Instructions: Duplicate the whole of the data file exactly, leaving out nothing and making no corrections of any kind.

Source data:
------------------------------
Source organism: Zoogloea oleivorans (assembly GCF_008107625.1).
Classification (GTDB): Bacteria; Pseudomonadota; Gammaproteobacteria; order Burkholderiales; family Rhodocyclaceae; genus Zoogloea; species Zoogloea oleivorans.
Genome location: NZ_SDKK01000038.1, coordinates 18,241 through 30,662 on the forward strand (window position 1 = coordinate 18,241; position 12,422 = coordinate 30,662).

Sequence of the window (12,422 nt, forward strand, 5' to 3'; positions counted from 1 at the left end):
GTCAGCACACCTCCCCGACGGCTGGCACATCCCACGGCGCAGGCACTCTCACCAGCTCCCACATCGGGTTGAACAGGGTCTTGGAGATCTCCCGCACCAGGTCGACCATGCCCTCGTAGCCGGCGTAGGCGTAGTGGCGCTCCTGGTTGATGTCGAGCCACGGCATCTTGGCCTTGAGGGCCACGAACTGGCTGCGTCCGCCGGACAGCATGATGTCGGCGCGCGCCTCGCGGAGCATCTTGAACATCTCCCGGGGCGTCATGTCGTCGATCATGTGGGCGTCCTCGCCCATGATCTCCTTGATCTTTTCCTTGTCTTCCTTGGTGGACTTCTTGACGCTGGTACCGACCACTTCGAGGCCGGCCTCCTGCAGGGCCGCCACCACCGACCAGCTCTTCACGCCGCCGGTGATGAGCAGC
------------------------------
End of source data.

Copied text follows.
Source organism: Zoogloea oleivorans (assembly GCF_008107625.1).
Classification (GTDB): Bacteria; Pseudomonadota; Gammaproteobacteria; order Burkholderiales; family Rhodocyclaceae; genus Zoogloea; species Zoogloea oleivorans.
Genome location: NZ_SDKK01000038.1, coordinates 18,241 through 30,662 on the forward strand (window position 1 = coordinate 18,241; position 12,422 = coordinate 30,662).

Sequence of the window (12,422 nt, forward strand, 5' to 3'; positions counted from 1 at the left end):
GTCAGCACACCTCCCCGACGGCTGGCACATCCCACGGCGCAGGCACTCTCACCAGCTCCCACATCGGGTTGAACAGGGTCTTGGAGATCTCCCGCACCAGGTCGACCATGCCCTCGTAGCCGGCGTAGGCGTAGTGGCGCTCCTGGTTGATGTCGAGCCACGGCATCTTGGCCTTGAGGGCCACGAACTGGCTGCGTCCGCCGGACAGCATGATGTCGGCGCGCGCCTCGCGGAGCATCTTGAACATCTCCCGGGGCGTCATGTCGTCGATCATGTGGGCGTCCTCGCCCATGATCTCCTTGATCTTTTCCTTGTCTTCCTTGGTGGACTTCTTGACGCTGGTACCGACCACTTCGAGGCCGGCCTCCTGCAGGGCCGCCACCACCGACCAGCTCTTCACGCCGCCGGTGATGAGCAGC